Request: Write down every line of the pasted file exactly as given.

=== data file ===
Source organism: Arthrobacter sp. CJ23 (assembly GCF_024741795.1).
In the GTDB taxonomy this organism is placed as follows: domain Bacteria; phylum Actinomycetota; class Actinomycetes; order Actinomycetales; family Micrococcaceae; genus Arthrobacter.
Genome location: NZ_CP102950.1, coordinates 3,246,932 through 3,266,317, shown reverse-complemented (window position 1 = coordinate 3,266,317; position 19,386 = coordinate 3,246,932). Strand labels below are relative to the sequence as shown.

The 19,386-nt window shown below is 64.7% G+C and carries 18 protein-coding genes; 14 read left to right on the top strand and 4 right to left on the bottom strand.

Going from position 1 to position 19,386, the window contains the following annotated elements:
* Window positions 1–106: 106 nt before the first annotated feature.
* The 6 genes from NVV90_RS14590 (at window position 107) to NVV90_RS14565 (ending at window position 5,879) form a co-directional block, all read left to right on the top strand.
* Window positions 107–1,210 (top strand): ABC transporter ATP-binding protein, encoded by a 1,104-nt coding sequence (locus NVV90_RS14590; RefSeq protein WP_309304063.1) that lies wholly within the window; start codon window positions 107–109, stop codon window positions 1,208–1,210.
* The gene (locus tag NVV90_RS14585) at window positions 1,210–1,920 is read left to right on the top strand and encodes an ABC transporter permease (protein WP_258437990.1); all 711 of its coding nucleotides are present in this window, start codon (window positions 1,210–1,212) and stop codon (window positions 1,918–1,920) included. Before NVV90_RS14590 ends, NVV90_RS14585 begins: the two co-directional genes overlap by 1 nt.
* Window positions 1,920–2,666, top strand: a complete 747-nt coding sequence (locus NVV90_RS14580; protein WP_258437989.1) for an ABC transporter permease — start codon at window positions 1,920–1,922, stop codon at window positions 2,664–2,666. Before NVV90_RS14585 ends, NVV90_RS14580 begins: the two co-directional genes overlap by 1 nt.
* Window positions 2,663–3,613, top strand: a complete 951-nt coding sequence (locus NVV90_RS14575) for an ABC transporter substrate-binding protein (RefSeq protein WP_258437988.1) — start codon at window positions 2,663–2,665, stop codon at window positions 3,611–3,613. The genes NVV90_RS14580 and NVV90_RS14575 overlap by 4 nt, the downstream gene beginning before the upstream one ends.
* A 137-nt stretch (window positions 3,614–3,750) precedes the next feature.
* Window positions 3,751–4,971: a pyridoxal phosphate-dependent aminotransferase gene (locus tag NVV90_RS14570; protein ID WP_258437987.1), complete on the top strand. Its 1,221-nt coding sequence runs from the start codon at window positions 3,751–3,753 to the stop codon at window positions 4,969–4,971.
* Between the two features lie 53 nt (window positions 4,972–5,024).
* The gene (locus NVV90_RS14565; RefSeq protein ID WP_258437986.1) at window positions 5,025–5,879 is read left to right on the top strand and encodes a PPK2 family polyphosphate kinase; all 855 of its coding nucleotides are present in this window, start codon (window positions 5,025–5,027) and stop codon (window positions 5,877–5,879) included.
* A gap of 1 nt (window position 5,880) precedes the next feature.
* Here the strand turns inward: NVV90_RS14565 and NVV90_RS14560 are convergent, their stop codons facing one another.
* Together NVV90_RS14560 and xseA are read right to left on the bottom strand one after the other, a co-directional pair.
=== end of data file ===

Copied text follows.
Source organism: Arthrobacter sp. CJ23 (assembly GCF_024741795.1).
In the GTDB taxonomy this organism is placed as follows: domain Bacteria; phylum Actinomycetota; class Actinomycetes; order Actinomycetales; family Micrococcaceae; genus Arthrobacter.
Genome location: NZ_CP102950.1, coordinates 3,246,932 through 3,266,317, shown reverse-complemented (window position 1 = coordinate 3,266,317; position 19,386 = coordinate 3,246,932). Strand labels below are relative to the sequence as shown.

The 19,386-nt window shown below is 64.7% G+C and carries 18 protein-coding genes; 14 read left to right on the top strand and 4 right to left on the bottom strand.

Going from position 1 to position 19,386, the window contains the following annotated elements:
* Window positions 1–106: 106 nt before the first annotated feature.
* The 6 genes from NVV90_RS14590 (at window position 107) to NVV90_RS14565 (ending at window position 5,879) form a co-directional block, all read left to right on the top strand.
* Window positions 107–1,210 (top strand): ABC transporter ATP-binding protein, encoded by a 1,104-nt coding sequence (locus NVV90_RS14590; RefSeq protein WP_309304063.1) that lies wholly within the window; start codon window positions 107–109, stop codon window positions 1,208–1,210.
* The gene (locus tag NVV90_RS14585) at window positions 1,210–1,920 is read left to right on the top strand and encodes an ABC transporter permease (protein WP_258437990.1); all 711 of its coding nucleotides are present in this window, start codon (window positions 1,210–1,212) and stop codon (window positions 1,918–1,920) included. Before NVV90_RS14590 ends, NVV90_RS14585 begins: the two co-directional genes overlap by 1 nt.
* Window positions 1,920–2,666, top strand: a complete 747-nt coding sequence (locus NVV90_RS14580; protein WP_258437989.1) for an ABC transporter permease — start codon at window positions 1,920–1,922, stop codon at window positions 2,664–2,666. Before NVV90_RS14585 ends, NVV90_RS14580 begins: the two co-directional genes overlap by 1 nt.
* Window positions 2,663–3,613, top strand: a complete 951-nt coding sequence (locus NVV90_RS14575) for an ABC transporter substrate-binding protein (RefSeq protein WP_258437988.1) — start codon at window positions 2,663–2,665, stop codon at window positions 3,611–3,613. The genes NVV90_RS14580 and NVV90_RS14575 overlap by 4 nt, the downstream gene beginning before the upstream one ends.
* A 137-nt stretch (window positions 3,614–3,750) precedes the next feature.
* Window positions 3,751–4,971: a pyridoxal phosphate-dependent aminotransferase gene (locus tag NVV90_RS14570; protein ID WP_258437987.1), complete on the top strand. Its 1,221-nt coding sequence runs from the start codon at window positions 3,751–3,753 to the stop codon at window positions 4,969–4,971.
* Between the two features lie 53 nt (window positions 4,972–5,024).
* The gene (locus NVV90_RS14565; RefSeq protein ID WP_258437986.1) at window positions 5,025–5,879 is read left to right on the top strand and encodes a PPK2 family polyphosphate kinase; all 855 of its coding nucleotides are present in this window, start codon (window positions 5,025–5,027) and stop codon (window positions 5,877–5,879) included.
* A gap of 1 nt (window position 5,880) precedes the next feature.
* Here the strand turns inward: NVV90_RS14565 and NVV90_RS14560 are convergent, their stop codons facing one another.
* Together NVV90_RS14560 and xseA are read right to left on the bottom strand one after the other, a co-directional pair.